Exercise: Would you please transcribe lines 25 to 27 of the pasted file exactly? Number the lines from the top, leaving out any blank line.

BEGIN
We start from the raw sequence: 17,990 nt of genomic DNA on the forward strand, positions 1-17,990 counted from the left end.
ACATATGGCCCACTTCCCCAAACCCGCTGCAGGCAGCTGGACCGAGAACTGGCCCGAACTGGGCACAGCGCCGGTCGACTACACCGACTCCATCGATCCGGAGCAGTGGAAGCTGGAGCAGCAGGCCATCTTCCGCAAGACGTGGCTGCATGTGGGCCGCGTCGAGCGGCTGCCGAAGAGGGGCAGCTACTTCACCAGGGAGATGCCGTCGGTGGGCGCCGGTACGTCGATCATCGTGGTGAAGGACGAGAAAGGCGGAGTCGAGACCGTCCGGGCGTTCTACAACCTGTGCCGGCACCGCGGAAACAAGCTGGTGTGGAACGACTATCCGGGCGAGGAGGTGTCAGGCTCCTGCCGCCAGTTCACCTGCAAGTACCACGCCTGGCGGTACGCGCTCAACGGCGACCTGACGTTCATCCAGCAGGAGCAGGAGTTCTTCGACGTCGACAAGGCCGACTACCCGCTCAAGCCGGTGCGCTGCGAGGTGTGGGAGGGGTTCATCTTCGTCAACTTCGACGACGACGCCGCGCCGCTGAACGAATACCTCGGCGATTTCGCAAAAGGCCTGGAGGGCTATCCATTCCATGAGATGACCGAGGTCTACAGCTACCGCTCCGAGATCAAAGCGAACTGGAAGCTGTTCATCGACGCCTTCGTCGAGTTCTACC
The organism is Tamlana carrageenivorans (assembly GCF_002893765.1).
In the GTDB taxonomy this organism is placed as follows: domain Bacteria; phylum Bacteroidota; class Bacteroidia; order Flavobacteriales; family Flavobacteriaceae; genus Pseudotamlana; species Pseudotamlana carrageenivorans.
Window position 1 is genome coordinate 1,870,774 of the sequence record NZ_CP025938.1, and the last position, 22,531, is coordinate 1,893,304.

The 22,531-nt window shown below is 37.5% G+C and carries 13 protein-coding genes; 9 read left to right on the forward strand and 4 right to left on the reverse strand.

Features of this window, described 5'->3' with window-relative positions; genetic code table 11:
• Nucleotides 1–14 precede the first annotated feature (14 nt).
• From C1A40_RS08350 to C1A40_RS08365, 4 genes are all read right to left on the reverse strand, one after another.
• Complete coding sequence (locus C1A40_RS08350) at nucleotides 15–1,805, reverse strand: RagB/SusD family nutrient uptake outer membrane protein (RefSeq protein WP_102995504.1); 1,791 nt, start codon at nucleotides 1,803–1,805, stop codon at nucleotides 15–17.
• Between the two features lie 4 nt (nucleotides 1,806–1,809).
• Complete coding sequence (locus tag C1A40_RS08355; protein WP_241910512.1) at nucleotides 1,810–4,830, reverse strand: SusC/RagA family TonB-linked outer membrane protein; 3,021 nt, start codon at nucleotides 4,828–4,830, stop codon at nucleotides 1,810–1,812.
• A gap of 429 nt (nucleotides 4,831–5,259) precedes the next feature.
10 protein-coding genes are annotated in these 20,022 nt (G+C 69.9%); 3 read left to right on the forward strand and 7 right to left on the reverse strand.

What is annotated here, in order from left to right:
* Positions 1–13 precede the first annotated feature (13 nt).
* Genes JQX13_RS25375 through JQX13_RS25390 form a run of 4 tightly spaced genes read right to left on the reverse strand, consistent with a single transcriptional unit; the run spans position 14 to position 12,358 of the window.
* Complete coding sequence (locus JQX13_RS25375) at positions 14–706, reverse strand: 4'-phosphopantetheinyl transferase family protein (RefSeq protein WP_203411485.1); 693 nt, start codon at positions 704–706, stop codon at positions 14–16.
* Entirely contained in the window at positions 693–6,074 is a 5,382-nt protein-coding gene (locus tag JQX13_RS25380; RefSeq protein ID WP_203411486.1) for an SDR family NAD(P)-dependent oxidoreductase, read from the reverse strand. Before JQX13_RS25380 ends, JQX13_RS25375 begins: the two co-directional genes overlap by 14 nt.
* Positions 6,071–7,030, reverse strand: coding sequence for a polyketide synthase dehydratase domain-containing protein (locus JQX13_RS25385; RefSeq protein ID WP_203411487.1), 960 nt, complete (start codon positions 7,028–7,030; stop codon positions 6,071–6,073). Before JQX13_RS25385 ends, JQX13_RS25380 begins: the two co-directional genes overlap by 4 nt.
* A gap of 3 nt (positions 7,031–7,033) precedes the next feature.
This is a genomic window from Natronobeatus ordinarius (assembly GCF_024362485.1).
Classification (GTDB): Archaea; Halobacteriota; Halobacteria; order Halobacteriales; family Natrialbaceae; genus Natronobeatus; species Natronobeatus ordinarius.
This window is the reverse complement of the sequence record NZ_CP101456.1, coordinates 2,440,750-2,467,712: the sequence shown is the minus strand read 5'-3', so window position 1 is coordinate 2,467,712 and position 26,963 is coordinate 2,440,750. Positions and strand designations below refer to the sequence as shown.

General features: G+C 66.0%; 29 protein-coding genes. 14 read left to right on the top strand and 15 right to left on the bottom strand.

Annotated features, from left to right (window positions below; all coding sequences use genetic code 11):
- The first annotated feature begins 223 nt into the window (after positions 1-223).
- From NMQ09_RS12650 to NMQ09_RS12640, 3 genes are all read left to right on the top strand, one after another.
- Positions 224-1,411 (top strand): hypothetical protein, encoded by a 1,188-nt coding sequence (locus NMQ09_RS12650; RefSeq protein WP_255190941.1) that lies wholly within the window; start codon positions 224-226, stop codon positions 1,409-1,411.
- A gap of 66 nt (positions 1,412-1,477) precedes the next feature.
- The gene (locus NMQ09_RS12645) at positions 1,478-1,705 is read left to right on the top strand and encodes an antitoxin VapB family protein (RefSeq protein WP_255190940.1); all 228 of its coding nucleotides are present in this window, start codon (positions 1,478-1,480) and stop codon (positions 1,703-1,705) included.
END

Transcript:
General features: G+C 66.0%; 29 protein-coding genes. 14 read left to right on the top strand and 15 right to left on the bottom strand.

Annotated features, from left to right (window positions below; all coding sequences use genetic code 11):
- The first annotated feature begins 223 nt into the window (after positions 1-223).